Aces on Bridge — Daily Columns

The Aces on Bridge: Monday, April 22nd, 2019

Life always gets harder toward the summit — the cold increases, responsibility increases.

Friedrich Nietzsche

S North
E-W ♠ A Q 4
 A J 7 6 3
♣ 7 6 3 2
West East
♠ 10 9 8 6 5
 J 9 8 4
♣ K J 8
♠ K J 7 3
 K 10 7 6 5
♣ 10 5 4
♠ 2
 K Q 10 8 4 2
 A Q 3
♣ A Q 9
South West North East
1 Pass 4 * Pass
4 NT Pass 5 ♠ Pass
6 All pass    

*Short diamonds, agreeing hearts


Splinter bids in response to major-suit opening bids help a partnership determine whether they are in the slam zone and whether their cards fit. One style is to play that responder’s double jumps in a new suit are limited by the failure to use the Jacoby two no-trump. Another style says that a jump like one heart – three spades shows an unspecified splinter in the range 10-13 (over which opener can ask or sign off), while the direct jump shows a full opener, and one heart – three no-trump shows the equivalent splinter in spades.

In today’s deal, North-South reached slam, and West looked no further than his spade sequence. How would you plan the play to avoid needing to rely on a favorable lie of the opponents’ cards?

The answer is to win the spade ace and ruff a spade high, then play the diamond ace and ruff a further diamond. Now ruff a spade high, ruff a diamond high, draw trumps and lead a club from dummy, planning to cover whatever East plays. If East plays low, you put in the nine and force West to lead back a club or give a ruff-sluff. If East puts up the 10, you play the queen, and when West wins his king, he is faced with the same unpalatable alternatives.

Note that this play requires both diamonds and spades to be fully extracted and trumps drawn before the first club play. The essence of an elimination is to remove as many of the defenders’ exit cards as you can.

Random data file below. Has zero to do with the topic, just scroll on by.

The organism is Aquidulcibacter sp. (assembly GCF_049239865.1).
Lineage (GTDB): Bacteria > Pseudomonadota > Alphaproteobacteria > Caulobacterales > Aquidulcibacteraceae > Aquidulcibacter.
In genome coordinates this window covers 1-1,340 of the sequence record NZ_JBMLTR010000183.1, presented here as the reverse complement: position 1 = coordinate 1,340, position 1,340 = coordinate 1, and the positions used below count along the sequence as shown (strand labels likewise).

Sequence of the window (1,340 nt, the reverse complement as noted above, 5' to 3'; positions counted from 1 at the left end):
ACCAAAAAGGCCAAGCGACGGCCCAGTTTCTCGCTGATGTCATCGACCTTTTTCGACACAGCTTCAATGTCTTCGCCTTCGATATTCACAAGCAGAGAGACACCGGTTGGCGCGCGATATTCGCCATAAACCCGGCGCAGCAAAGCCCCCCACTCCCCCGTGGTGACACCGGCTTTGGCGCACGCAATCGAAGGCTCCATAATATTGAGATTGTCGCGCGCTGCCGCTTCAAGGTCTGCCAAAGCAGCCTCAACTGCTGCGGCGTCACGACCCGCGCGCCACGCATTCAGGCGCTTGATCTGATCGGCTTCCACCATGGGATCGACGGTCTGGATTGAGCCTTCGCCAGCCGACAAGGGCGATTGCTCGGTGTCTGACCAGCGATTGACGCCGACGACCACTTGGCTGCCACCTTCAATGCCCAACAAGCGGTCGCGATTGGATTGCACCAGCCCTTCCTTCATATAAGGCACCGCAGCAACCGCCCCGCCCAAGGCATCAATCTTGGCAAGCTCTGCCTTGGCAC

I’m unimaginative here; I lead my long suit and hope we can somehow develop it. With honor-third in diamonds, I might try that suit, but three small requires my partner to have way too much in the suit for it to be a success. Either red suit might work, or even a passive lead, but I prefer to lead what is in front of my face.


♠ J 9 7 5 3
 Q 2
 8 3 2
♣ A Q 4
South West North East
  1 ♣ Pass 1 ♠
Pass 2 ♣ Pass 2 NT
All pass      

For details of Bobby Wolff’s autobiography, The Lone Wolff, contact If you would like to contact Bobby Wolff, please leave a comment at this blog.
Reproduced with permission of United Feature Syndicate, Inc., Copyright 2019. If you are interested in reprinting The Aces on Bridge column, contact


Bob LiptonMay 6th, 2019 at 9:10 pm

I have no comment on the hand, but I do on the bidding. Were I South, I would have bid 5NT over partner’s 5 Spades. This would have permitted partner to conclude we held all the aces and permitted a bid of 7 Hearts with appropriate hands: for example, AKQJx AJxxx x xx.

As the bidding exists, north might reasonably conclude we were missing an Ace and make an overtrick.


bobbywolffMay 6th, 2019 at 11:28 pm

Hi Bob,

I whole heartedly agree. if for no other reason than, to announce to partner that all the aces are held, and thus allow him to still have a say on a possible grand slam, particularly so since he has not limited his hand with his original short diamond response.

However, since a large number of readers may read 5NT as a simple number of kings question we thought it best to only emphasize the elimination play at 6 hearts instead of discussing the bidding, wherein we wouldn’t have had room to do so.

Such is sometimes life in the bridge column business.

However, thanks to you, have now made it possible for readers on this site to know what constitutes good slam bidding.